Dumoulin holds on to pink jersey by 31 seconds while Vincenzo Nibali wins stage
After a relatively uneventful first 190km of the 222km queen stage, Dumoulin suffered stomach problems on the run-in to the final climb, and was forced to make an emergency stop at the side of the road for a natural break.
While the Dutchman was throwing off his helmet and pink jersey and running down a bank at the side of the road, Ilnur Zakain (Katusha-Alpecin) attacked from the group containing the other GC contenders.
Dumoulin wasn’t off his bike for long, but the pattern had been set in the main group, as Bahrain-Merida and Movistar decided not to wait for the race leader, pushing the pace while the pink jersey fought behind.
The Team Sunweb rider had an advantage of 2-41 at the top of GC at the start of the day, which looked safe for most of the climb, before Nibali and Nairo Quintana (Movistar) attacked near the top of the Umbrail Pass.
They crested the climb with 20km remaining with lead of 2-10, as Nibali pushed on to catch Mikel Landa (Team Sky), the last survivor of a group of early escapees, on the descent.
After riding solo for much of the final climb Dumoulin was clearly exhausted, looking lacklustre when pedalling on the descent while Nibali sprinted out of hairpins to catch Landa and drop Quintana.
That meant it was down to Nibali and Landa to contest the stage win, with Nibali proving the fastest in the final 100m to take the stage win.
Quintana crossed the line 12 seconds later, before the clock started ticking for the pink jersey.
Still alone, Dumoulin produced a courageous ride on the lower part of the descent to limit his losses, and eventually finished just over two minutes behind Quintana to hold on to the overall lead by 31 seconds.
How it happened
The 16th stage of the Giro d’Italia began in a sombre mood, with the peloton taking a moment of silence to reflect on the overnight bombing in Manchester, and the deaths of motorcyclist Nicky Hayden and triathlete Julia Viellehner in separate cycling crashes in eastern Italy.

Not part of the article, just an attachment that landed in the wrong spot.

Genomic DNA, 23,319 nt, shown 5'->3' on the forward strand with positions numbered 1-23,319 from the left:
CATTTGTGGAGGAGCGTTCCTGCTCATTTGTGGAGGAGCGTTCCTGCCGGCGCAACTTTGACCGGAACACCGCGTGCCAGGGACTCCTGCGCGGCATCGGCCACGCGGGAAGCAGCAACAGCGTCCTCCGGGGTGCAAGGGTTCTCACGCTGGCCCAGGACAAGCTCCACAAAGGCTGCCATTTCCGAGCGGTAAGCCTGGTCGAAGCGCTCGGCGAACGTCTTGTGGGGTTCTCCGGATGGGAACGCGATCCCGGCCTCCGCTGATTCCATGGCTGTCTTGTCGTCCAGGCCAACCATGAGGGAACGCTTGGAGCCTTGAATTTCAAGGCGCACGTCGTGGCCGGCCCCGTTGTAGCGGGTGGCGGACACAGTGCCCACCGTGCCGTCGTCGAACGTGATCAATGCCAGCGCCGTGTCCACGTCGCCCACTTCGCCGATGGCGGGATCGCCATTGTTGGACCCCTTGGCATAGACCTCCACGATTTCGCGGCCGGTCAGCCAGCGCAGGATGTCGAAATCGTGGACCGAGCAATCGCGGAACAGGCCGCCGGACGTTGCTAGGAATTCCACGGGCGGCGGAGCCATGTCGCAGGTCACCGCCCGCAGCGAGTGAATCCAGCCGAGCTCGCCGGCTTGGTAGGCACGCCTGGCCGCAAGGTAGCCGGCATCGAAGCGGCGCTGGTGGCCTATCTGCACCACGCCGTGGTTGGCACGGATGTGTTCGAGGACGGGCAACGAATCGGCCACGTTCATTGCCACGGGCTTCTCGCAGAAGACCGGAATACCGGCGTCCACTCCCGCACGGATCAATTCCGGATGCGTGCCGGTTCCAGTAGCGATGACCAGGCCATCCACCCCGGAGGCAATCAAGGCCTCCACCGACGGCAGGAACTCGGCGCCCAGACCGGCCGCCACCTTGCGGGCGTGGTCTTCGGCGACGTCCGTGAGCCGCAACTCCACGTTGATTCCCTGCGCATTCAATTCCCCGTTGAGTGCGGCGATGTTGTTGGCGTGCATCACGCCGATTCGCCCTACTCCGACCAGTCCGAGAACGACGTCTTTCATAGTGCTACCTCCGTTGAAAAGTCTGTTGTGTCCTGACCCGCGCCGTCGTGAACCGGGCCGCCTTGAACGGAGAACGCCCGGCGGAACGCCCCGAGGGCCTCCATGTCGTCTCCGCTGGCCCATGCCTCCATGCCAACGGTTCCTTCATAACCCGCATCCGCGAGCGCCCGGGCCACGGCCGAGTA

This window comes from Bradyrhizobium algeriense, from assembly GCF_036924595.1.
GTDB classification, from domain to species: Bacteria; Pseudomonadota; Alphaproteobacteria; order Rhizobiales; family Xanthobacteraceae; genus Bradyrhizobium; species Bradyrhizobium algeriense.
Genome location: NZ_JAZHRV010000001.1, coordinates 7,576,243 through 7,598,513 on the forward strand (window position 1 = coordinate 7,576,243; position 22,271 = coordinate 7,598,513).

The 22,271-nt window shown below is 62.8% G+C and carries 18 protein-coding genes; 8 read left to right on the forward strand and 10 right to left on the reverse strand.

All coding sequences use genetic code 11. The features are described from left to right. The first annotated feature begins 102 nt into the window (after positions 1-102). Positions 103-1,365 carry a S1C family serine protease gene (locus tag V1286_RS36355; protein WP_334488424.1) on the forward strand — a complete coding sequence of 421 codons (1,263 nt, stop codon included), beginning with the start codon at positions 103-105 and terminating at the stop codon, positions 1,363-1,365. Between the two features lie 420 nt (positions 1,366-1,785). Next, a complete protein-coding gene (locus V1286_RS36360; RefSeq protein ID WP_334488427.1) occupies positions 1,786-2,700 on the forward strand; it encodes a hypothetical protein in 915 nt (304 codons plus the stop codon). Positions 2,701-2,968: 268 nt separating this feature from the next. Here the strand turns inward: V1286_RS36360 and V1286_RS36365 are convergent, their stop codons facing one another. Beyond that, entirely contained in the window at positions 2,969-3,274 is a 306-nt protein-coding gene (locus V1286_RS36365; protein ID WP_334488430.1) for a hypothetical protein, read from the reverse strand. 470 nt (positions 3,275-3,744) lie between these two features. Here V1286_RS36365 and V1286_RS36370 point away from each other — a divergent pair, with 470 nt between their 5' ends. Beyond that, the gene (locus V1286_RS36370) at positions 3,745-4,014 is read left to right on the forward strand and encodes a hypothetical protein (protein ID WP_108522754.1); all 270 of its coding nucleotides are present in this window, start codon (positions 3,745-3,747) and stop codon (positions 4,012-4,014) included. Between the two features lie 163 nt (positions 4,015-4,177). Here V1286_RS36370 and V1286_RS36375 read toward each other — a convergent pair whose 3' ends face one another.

Once the racing was underway, it proceeded in a similar fast and furious fashion to what was seen on stage 15, with an average speed of 50kmh for the first hour of racing as the peloton was reluctant to let a break get away.
When a move finally established itself it consisted of 27 riders who pulled out a maximum gap of a minute, but with Vincenzo Nibali’s Bahrain-Merida not present they were brought back by the lower slopes of the Passo del Motirolo.
The start of the climb saw the chance for another move to establish itself, with 25 riders going clear: Pello Bilbao and Luis Leon Sanchez (Astana), Manuel Senni (BMC Racing), Pierre Rolland, Michael Woods and Joe Dombrowski (Cannondale-Drapac), José Mendes (Bora-Hansgrohe), Jan Hirt and Felix Grosschartner (CCC Sprandi Polkowice), Alexander Foliforov (Gazprom-Rusvelo), Andrey Amador, José Herrada, and Gorka Izagirre (Movistar), Laurens De Plus (Quick-Step Floors), Igor Anton, Natnael Berhane, and blue jersey wearer Omar Fraile (Dimension Data), Steven Kruijswijk (LottoNL-Jumbo), Mikel Landa, Philip Deignan, Sebastian Henao, and Vasil Kiryienka (Team Sky), Laurens Ten Dam (Team Sunweb), and Rui Costa and Edward Ravasi (UAE Team Emirates) .